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Album Review

After digging up archive material from Gilgamesh in 2000 (see Arriving Twice), the Cuneiform label started 2001 with a much-anticipated live album by another legendary Canterbury band: National Health. Playtime comprises material taken from two 1979 shows, one in France, the other in the U.S. The CD documents the last period of the band following the release of its second LP Of Queues and Cures, after keyboardist Alan Gowen had returned to replace founder Dave Stewart. Ex-Henry Cow bassist John Greaves, guitarist Phil Miller, and drummer Pip Pyle round up the lineup and all contribute written material. French guitarist Alain Eckert joined the band on the first show. Only two pieces from National Health's previous repertoire were performed at that point and are included here: Miller's "Dreams Wide Awake" and Greaves' "Squarer for Maude." Other songs come from Gilgamesh's book ("Flanagan's People" and "Play Time") or would be included on future solo or related projects: Greaves' "The Rose Sob" (co-written with Peter Blegvad) would be part of his first solo LP Accident and Miller's "Nowadays a Silhouette" would find its way onto Before a Word Is Said, an LP billed to Gowen, Miller, Richard Sinclair, and Trevor Tomkins. The playing is stellar and the music is very complex, always on the border between progressive rock and fusion jazz. There are flaws on the tape of the French show, but the U.S. show is crisp with wide dynamics. The intensity reaches a peak on the title track, which alone could have justified the whole project. As a bonus, Big Bang editor Aymeric Leroy supplies valuable historical background and details on the band's last months of existence. Canterbury-prog fans will find Playtime a must-have and occasional listeners will prefer it to the mixed bag that is the other archival National Health CD, Missing Pieces. ~ François Couture, Rovi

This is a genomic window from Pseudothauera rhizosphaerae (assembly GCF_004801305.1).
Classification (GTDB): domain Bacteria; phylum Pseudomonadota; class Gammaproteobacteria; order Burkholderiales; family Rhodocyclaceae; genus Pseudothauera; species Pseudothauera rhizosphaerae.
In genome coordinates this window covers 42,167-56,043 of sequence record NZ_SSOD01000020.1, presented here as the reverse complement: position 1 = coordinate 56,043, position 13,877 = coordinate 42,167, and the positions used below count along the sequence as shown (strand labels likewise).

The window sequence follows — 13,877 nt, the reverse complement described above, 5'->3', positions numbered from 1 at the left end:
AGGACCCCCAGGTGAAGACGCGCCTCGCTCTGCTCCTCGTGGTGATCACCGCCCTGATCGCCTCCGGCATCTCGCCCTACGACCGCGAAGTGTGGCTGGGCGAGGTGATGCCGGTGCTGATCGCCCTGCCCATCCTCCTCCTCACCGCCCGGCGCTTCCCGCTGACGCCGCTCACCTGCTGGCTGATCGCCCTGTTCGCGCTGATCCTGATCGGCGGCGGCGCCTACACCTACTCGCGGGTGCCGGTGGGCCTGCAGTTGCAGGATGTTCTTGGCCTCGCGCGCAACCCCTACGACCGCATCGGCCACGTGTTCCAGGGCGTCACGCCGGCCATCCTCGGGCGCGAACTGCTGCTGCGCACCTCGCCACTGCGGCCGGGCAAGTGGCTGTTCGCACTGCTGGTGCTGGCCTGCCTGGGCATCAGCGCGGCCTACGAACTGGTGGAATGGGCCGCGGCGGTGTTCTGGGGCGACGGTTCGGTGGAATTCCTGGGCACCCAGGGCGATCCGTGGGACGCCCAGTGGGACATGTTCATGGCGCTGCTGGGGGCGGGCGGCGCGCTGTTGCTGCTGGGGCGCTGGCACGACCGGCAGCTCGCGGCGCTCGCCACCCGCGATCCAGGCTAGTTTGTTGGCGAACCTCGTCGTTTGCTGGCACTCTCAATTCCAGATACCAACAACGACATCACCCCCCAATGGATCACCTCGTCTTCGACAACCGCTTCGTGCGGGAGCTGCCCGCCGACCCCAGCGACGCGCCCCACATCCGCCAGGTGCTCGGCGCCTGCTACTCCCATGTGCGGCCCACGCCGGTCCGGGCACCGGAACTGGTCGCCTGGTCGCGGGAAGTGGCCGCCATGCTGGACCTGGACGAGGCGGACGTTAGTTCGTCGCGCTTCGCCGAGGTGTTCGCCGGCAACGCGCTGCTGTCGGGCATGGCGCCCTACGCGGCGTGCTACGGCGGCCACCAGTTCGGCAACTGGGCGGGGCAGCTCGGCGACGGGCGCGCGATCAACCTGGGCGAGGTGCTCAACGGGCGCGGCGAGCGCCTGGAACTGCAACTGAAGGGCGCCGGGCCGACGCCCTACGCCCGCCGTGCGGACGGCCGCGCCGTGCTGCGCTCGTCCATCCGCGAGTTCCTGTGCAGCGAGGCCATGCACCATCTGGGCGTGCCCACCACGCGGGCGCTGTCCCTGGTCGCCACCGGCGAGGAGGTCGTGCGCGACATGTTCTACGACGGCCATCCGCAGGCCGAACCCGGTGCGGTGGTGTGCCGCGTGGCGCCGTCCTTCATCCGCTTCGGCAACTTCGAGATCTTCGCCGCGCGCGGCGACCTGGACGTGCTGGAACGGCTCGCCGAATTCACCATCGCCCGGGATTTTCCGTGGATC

Formed: 1975

Genre: Rock

Years Active: '70s, '80s

National Health were one of those rare English progressive bands whose classic mid-'70s output still sounds fresh today. Their sound prospered on imaginative linear musicality, often in a jazzy format that emphasized extended instrumental solos. Arising during a challenging time when progressive rock was being overtaken by a tidal wave of punk, National Health featured members of other Canterbury and post-Canterbury bands Hatfield and the North (a band considered a Canterbury supergroup in itself),...
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Playtime, National Health
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